JAPAN |Govt pushing N-safety message / Battling on 2 fronts to ease concerns of IAEA, local governments

Posted on June 19, 2011



The government has been trying to stress at home and abroad the safety of nuclear power plants ahead of an International Atomic Energy Agency ministerial meeting scheduled to start Monday.

This is why the Economy, Trade and Industry Ministry (METI) on Saturday insisted sufficient safety measures have been taken at the plants. But the ministry’s statements also show the government’s desire to restart suspended reactors at nuclear power plants nationwide before demand for electricity peaks in July.

Convincing the local governments concerned that this is true has been made more difficult by Prime Minister Naoto Kan’s ad hoc approach to energy policy, according to some government officials.

Of the nation’s 54 reactors, operations at 35 are suspended, either for scheduled inspections or because of damage caused by the Great East Japan Earthquake. Seven more reactors, including those at Kansai Electric Power Co.’s Takahama power plant in Takahamacho, Fukui Prefecture, and Kyushu Electric Power Co.’s Sendai power plant in Satsumasendai, Kagoshima Prefecture, will be suspended by late August for inspections.

If none of the suspended reactors are reactivated by that time, the power production capacity of five electric power companies in western Japan will fall by 11 percent, or 8.8 million kilowatts.

The five companies will also struggle to supply power to Tokyo Electric Power Co. and Chubu Electric Power Co., which operates the Hamaoka nuclear power plant that was recently closed due to safety concerns.

On Saturday, Economy, Trade and Industry Minister Banri Kaieda said that this weekend he will visit local governments of areas that host nuclear power plants, and seek their approval for the reactors to be restarted.

Time is of the essence–power demand will start to rise sharply in July, and according to the Nuclear and Industrial Safety Agency, it will take more than ten days for the plants to actually start generating power.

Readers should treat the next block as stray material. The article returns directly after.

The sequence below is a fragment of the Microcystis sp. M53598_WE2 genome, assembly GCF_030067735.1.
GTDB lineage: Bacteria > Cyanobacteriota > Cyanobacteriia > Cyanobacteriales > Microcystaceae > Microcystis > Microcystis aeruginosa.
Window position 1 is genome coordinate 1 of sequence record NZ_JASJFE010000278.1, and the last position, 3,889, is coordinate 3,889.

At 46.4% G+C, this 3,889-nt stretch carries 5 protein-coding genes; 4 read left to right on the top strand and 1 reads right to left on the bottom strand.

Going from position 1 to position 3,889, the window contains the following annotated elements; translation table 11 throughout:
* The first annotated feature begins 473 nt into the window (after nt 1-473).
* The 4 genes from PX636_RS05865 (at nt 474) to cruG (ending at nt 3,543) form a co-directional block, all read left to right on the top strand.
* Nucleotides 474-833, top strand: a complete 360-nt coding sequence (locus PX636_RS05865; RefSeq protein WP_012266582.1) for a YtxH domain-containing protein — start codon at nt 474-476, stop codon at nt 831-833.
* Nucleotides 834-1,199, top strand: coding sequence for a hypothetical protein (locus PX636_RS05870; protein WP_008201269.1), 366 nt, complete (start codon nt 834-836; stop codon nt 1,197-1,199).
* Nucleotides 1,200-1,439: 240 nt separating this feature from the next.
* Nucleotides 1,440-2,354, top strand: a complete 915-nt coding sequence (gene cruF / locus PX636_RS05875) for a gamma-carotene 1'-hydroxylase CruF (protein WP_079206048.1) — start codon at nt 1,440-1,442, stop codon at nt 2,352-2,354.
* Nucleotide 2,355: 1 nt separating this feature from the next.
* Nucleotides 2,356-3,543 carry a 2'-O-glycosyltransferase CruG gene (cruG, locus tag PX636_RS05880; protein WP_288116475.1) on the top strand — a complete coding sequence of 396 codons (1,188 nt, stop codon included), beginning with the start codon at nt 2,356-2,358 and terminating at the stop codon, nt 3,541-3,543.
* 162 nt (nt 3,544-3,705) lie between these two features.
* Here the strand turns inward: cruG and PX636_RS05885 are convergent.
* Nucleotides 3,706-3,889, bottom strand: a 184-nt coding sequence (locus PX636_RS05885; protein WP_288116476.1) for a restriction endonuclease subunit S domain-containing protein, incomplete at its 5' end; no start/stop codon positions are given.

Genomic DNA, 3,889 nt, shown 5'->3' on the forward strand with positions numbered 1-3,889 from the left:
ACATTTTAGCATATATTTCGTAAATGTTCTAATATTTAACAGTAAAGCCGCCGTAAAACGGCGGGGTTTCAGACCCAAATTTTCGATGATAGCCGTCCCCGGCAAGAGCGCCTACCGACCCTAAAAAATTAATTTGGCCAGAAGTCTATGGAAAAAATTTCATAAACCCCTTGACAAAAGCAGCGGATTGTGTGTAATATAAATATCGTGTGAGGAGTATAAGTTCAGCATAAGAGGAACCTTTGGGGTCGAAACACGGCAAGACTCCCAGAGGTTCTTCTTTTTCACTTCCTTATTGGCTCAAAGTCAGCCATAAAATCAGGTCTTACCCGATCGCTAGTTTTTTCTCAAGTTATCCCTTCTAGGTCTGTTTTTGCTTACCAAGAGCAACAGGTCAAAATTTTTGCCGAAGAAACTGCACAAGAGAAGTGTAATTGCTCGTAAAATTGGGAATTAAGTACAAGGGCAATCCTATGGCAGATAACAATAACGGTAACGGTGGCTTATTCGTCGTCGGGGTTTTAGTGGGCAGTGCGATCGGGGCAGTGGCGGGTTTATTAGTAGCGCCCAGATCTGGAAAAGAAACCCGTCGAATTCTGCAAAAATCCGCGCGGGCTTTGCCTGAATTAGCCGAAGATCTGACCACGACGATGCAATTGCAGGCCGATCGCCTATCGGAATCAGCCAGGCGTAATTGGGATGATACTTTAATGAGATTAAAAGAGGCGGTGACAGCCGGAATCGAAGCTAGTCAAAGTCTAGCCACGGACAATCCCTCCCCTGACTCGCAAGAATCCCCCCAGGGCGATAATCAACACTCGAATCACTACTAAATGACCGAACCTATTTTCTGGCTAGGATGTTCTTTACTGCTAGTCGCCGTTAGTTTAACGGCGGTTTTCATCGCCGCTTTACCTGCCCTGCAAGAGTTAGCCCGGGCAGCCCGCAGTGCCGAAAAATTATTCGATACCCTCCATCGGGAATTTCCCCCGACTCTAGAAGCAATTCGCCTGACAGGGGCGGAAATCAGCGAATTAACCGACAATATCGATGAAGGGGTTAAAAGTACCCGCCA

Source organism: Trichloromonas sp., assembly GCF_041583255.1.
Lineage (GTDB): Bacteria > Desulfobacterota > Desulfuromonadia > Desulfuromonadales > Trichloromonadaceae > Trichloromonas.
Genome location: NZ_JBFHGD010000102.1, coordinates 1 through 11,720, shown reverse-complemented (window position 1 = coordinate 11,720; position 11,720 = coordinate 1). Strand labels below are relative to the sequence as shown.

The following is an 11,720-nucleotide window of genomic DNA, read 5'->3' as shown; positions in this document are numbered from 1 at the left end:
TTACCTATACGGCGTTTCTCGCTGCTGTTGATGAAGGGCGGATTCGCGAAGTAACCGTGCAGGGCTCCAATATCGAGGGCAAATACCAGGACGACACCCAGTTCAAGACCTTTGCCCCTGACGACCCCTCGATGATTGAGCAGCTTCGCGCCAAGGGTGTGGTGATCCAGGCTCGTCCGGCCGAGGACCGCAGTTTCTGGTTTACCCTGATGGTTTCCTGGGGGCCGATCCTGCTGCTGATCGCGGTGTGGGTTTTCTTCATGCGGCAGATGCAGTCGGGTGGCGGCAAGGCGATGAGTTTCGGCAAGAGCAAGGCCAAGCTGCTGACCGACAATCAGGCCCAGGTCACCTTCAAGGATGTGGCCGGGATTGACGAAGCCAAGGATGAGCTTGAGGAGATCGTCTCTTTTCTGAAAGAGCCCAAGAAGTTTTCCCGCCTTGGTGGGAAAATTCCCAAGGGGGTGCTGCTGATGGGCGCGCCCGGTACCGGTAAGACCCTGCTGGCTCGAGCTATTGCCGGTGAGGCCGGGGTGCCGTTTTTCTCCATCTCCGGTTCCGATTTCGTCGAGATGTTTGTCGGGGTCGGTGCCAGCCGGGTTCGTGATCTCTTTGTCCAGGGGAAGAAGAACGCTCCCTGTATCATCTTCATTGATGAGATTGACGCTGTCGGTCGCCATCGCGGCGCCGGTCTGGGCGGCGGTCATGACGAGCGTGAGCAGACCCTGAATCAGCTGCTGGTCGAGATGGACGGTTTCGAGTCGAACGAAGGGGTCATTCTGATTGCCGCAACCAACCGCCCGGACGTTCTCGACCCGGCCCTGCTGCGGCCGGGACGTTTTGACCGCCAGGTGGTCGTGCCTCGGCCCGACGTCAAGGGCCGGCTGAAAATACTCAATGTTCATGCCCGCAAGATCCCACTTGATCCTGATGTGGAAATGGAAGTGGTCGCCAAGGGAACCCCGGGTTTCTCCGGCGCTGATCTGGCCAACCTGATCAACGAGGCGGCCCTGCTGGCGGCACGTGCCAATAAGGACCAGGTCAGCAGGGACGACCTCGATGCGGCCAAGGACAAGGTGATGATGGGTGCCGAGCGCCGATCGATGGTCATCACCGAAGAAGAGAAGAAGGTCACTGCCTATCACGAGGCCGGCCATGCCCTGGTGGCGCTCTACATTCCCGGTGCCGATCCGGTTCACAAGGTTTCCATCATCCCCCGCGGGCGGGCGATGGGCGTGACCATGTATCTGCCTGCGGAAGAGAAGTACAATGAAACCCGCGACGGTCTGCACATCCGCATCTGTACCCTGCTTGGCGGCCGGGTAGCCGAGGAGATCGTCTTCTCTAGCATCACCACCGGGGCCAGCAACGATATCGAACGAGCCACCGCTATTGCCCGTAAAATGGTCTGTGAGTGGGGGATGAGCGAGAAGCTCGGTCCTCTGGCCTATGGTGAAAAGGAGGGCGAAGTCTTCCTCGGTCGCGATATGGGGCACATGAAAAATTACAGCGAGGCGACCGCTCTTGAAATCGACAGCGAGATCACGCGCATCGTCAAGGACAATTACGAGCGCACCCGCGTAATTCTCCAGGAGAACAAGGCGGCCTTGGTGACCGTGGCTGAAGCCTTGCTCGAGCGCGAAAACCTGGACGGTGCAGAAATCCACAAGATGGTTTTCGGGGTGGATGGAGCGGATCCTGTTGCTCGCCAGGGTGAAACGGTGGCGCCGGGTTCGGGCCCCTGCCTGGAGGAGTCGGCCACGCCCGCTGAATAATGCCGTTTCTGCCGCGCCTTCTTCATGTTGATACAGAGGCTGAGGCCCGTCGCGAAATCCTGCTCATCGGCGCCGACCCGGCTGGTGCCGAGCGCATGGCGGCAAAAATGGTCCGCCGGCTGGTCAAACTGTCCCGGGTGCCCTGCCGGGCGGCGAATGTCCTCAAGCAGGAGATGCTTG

During the IAEA ministerial meeting, which Kaieda is scheduled to attend, attention is expected to focus on Japan’s response to the ongoing nuclear crisis. Japan needs to dispel the concerns of the international community, or damaging rumors about the safety of this nation’s agricultural and industrial products will continue.

Some electricity companies believe it will be possible to avert power shortages if local governments agree for the reactors to be restarted.

Obtaining that consent will likely not be easy for the central government, but Democratic Party of Japan Secretary General Katsuya Okada was optimistic on Saturday. He said in Kuwana, Mie Prefecture, “If people consider it calmly, they’ll see we can’t survive without depending on nuclear power to a certain degree.”

When Kan asked Chubu Electric last month to shut down all reactors at the Hamaoka nuclear power plant, citing the risk of a major earthquake striking the facility, he stressed that Hamaoka was an exceptional case.

But his request sparked confusion and discontent in economic circles and local governments. Governors of prefectures that host nuclear power plants are skeptical about how the central government can express such confidence in the safety of the nation’s nuclear power plants, yet deem Hamaoka unsafe.

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